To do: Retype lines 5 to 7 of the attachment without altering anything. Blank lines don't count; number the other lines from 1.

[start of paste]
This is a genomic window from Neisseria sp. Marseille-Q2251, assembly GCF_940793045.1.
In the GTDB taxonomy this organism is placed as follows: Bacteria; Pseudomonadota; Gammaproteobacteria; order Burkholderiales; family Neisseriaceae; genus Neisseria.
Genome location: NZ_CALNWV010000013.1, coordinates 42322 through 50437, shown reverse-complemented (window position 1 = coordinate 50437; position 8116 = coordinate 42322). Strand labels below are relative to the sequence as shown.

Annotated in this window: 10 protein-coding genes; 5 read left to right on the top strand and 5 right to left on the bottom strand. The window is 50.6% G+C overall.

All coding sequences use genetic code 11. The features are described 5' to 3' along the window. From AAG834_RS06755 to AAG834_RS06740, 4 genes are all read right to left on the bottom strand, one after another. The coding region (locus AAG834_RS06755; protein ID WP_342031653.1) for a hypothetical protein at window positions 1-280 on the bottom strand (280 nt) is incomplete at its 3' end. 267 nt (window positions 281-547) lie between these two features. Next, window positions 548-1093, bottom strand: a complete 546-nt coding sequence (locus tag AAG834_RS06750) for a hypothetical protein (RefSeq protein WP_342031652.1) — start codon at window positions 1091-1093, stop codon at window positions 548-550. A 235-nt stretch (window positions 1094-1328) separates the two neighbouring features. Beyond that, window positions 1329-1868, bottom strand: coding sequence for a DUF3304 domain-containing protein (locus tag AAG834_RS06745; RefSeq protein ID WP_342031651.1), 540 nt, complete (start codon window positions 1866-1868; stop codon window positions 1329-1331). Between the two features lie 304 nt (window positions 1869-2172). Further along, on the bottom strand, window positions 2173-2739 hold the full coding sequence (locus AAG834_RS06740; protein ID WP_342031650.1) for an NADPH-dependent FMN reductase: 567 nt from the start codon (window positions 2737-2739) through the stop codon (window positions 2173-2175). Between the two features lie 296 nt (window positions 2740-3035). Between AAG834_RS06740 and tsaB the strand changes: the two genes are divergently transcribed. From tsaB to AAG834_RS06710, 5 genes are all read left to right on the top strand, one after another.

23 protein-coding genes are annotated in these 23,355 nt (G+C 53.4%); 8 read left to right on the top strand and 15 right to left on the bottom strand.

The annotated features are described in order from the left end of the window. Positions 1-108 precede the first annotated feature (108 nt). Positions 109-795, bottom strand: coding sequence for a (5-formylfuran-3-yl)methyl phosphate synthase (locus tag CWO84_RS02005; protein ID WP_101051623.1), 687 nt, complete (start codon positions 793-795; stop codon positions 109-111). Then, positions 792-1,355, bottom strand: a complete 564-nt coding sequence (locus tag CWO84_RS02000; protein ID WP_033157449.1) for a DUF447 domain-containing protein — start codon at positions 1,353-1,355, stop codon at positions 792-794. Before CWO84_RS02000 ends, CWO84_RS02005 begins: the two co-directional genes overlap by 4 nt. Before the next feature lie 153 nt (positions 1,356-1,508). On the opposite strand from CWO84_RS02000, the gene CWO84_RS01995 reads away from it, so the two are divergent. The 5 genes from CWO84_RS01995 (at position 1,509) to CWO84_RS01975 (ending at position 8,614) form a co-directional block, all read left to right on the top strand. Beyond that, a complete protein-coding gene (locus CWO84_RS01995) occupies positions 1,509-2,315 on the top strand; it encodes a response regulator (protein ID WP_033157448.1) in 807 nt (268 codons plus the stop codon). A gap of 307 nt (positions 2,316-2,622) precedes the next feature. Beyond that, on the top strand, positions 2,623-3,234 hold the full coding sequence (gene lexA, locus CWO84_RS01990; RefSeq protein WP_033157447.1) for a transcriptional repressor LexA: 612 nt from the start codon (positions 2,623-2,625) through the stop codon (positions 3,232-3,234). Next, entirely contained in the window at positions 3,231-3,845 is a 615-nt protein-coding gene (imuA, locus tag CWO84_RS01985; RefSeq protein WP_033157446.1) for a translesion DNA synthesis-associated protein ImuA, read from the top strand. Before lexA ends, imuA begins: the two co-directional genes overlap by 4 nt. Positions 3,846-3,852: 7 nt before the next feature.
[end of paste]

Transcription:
All coding sequences use genetic code 11. The features are described 5' to 3' along the window. From AAG834_RS06755 to AAG834_RS06740, 4 genes are all read right to left on the bottom strand, one after another. The coding region (locus AAG834_RS06755; protein ID WP_342031653.1) for a hypothetical protein at window positions 1-280 on the bottom strand (280 nt) is incomplete at its 3' end. 267 nt (window positions 281-547) lie between these two features. Next, window positions 548-1093, bottom strand: a complete 546-nt coding sequence (locus tag AAG834_RS06750) for a hypothetical protein (RefSeq protein WP_342031652.1) — start codon at window positions 1091-1093, stop codon at window positions 548-550. A 235-nt stretch (window positions 1094-1328) separates the two neighbouring features. Beyond that, window positions 1329-1868, bottom strand: coding sequence for a DUF3304 domain-containing protein (locus tag AAG834_RS06745; RefSeq protein ID WP_342031651.1), 540 nt, complete (start codon window positions 1866-1868; stop codon window positions 1329-1331). Between the two features lie 304 nt (window positions 1869-2172). Further along, on the bottom strand, window positions 2173-2739 hold the full coding sequence (locus AAG834_RS06740; protein ID WP_342031650.1) for an NADPH-dependent FMN reductase: 567 nt from the start codon (window positions 2737-2739) through the stop codon (window positions 2173-2175). Between the two features lie 296 nt (window positions 2740-3035). Between AAG834_RS06740 and tsaB the strand changes: the two genes are divergently transcribed. From tsaB to AAG834_RS06710, 5 genes are all read left to right on the top strand, one after another.

23 protein-coding genes are annotated in these 23,355 nt (G+C 53.4%); 8 read left to right on the top strand and 15 right to left on the bottom strand.

The annotated features are described in order from the left end of the window. Positions 1-108 precede the first annotated feature (108 nt). Positions 109-795, bottom strand: coding sequence for a (5-formylfuran-3-yl)methyl phosphate synthase (locus tag CWO84_RS02005; protein ID WP_101051623.1), 687 nt, complete (start codon positions 793-795; stop codon positions 109-111). Then, positions 792-1,355, bottom strand: a complete 564-nt coding sequence (locus tag CWO84_RS02000; protein ID WP_033157449.1) for a DUF447 domain-containing protein — start codon at positions 1,353-1,355, stop codon at positions 792-794. Before CWO84_RS02000 ends, CWO84_RS02005 begins: the two co-directional genes overlap by 4 nt. Before the next feature lie 153 nt (positions 1,356-1,508). On the opposite strand from CWO84_RS02000, the gene CWO84_RS01995 reads away from it, so the two are divergent. The 5 genes from CWO84_RS01995 (at position 1,509) to CWO84_RS01975 (ending at position 8,614) form a co-directional block, all read left to right on the top strand. Beyond that, a complete protein-coding gene (locus CWO84_RS01995) occupies positions 1,509-2,315 on the top strand; it encodes a response regulator (protein ID WP_033157448.1) in 807 nt (268 codons plus the stop codon). A gap of 307 nt (positions 2,316-2,622) precedes the next feature. Beyond that, on the top strand, positions 2,623-3,234 hold the full coding sequence (gene lexA, locus CWO84_RS01990; RefSeq protein WP_033157447.1) for a transcriptional repressor LexA: 612 nt from the start codon (positions 2,623-2,625) through the stop codon (positions 3,232-3,234). Next, entirely contained in the window at positions 3,231-3,845 is a 615-nt protein-coding gene (imuA, locus tag CWO84_RS01985; RefSeq protein WP_033157446.1) for a translesion DNA synthesis-associated protein ImuA, read from the top strand. Before lexA ends, imuA begins: the two co-directional genes overlap by 4 nt. Positions 3,846-3,852: 7 nt before the next feature.